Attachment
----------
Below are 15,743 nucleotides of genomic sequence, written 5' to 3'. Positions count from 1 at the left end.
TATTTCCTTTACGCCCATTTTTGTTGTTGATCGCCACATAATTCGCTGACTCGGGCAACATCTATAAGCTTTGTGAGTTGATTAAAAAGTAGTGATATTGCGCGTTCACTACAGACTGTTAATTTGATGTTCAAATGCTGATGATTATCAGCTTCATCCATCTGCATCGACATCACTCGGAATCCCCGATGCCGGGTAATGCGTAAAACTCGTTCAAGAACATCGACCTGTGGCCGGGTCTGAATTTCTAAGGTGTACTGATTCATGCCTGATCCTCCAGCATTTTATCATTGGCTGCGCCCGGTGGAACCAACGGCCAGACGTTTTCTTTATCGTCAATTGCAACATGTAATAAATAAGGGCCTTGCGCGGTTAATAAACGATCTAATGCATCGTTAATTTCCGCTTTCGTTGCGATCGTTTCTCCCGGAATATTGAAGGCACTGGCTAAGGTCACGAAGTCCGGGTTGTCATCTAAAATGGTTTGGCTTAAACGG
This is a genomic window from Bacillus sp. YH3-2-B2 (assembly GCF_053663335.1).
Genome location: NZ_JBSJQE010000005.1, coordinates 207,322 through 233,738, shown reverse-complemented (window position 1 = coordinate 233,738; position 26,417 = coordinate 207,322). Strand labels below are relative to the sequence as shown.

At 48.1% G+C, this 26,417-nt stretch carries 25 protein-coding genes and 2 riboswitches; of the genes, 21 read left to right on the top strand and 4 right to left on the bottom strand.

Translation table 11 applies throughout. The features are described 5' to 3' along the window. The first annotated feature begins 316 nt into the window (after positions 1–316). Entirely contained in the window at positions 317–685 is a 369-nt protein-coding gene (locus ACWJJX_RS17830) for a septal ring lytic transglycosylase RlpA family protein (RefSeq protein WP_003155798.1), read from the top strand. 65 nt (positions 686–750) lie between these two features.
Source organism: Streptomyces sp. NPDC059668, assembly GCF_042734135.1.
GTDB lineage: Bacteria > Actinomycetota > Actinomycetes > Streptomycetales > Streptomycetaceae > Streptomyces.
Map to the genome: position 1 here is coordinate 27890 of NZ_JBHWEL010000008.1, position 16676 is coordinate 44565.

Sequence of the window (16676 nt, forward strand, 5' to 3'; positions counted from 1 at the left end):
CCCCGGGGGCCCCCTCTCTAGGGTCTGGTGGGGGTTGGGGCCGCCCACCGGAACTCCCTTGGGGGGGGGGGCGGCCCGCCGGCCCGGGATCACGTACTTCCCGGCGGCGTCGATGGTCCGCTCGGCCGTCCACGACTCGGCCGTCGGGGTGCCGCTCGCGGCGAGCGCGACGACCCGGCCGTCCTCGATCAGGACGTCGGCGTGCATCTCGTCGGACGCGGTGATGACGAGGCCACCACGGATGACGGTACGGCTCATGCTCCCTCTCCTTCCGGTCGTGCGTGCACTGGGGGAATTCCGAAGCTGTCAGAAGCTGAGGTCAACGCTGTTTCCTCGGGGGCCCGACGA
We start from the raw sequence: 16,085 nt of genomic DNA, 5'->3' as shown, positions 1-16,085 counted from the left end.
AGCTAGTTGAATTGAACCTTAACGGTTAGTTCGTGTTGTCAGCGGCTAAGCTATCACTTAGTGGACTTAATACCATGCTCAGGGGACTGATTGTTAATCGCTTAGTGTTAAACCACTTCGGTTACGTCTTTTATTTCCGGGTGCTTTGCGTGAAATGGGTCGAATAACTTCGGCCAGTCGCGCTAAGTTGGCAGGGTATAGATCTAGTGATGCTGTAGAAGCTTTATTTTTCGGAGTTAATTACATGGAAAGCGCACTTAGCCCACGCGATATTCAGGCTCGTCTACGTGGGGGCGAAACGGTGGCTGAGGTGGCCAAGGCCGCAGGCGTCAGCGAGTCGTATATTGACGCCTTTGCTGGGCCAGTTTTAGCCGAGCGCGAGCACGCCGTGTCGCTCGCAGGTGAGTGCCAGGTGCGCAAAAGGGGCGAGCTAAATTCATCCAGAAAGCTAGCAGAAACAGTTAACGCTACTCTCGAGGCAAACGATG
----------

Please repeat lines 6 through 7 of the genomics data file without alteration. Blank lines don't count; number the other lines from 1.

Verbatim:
Translation table 11 applies throughout. The features are described 5' to 3' along the window. The first annotated feature begins 316 nt into the window (after positions 1–316). Entirely contained in the window at positions 317–685 is a 369-nt protein-coding gene (locus ACWJJX_RS17830) for a septal ring lytic transglycosylase RlpA family protein (RefSeq protein WP_003155798.1), read from the top strand. 65 nt (positions 686–750) lie between these two features.
Source organism: Streptomyces sp. NPDC059668, assembly GCF_042734135.1.